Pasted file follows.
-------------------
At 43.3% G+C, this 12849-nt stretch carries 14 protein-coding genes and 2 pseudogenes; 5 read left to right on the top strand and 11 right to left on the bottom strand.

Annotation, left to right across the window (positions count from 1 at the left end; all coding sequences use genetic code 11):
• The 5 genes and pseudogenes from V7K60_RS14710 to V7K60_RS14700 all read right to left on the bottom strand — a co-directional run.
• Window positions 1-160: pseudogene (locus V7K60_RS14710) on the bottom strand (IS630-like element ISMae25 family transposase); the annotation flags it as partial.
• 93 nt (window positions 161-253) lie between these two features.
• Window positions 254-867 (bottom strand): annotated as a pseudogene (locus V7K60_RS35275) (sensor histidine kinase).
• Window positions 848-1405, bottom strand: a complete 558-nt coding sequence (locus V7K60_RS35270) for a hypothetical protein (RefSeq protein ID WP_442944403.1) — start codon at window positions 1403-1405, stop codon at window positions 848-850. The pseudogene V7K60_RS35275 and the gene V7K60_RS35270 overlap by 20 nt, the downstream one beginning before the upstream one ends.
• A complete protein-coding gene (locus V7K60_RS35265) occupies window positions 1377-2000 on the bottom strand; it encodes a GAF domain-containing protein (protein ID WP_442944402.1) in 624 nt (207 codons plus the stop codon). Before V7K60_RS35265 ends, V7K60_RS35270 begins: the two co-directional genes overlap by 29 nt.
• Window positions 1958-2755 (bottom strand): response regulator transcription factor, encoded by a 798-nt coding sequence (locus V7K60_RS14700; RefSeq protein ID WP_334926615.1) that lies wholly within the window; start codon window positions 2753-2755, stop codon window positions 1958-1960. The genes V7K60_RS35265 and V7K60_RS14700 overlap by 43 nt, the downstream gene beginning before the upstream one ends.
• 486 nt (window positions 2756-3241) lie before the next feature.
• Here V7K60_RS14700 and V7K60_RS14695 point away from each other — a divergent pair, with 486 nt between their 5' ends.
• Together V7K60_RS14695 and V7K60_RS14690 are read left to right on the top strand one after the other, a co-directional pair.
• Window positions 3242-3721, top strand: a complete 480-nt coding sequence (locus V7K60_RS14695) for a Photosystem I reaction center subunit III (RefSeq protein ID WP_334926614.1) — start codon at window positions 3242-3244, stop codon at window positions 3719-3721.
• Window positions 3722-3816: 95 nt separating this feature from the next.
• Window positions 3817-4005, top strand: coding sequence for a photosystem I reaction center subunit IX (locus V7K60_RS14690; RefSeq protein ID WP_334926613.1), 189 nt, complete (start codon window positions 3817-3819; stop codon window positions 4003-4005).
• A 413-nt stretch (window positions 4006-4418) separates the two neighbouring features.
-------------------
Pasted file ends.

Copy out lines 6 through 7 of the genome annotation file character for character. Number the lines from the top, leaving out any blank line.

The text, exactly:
• Window positions 254-867 (bottom strand): annotated as a pseudogene (locus V7K60_RS35275) (sensor histidine kinase).
• Window positions 848-1405, bottom strand: a complete 558-nt coding sequence (locus V7K60_RS35270) for a hypothetical protein (RefSeq protein ID WP_442944403.1) — start codon at window positions 1403-1405, stop codon at window positions 848-850. The pseudogene V7K60_RS35275 and the gene V7K60_RS35270 overlap by 20 nt, the downstream one beginning before the upstream one ends.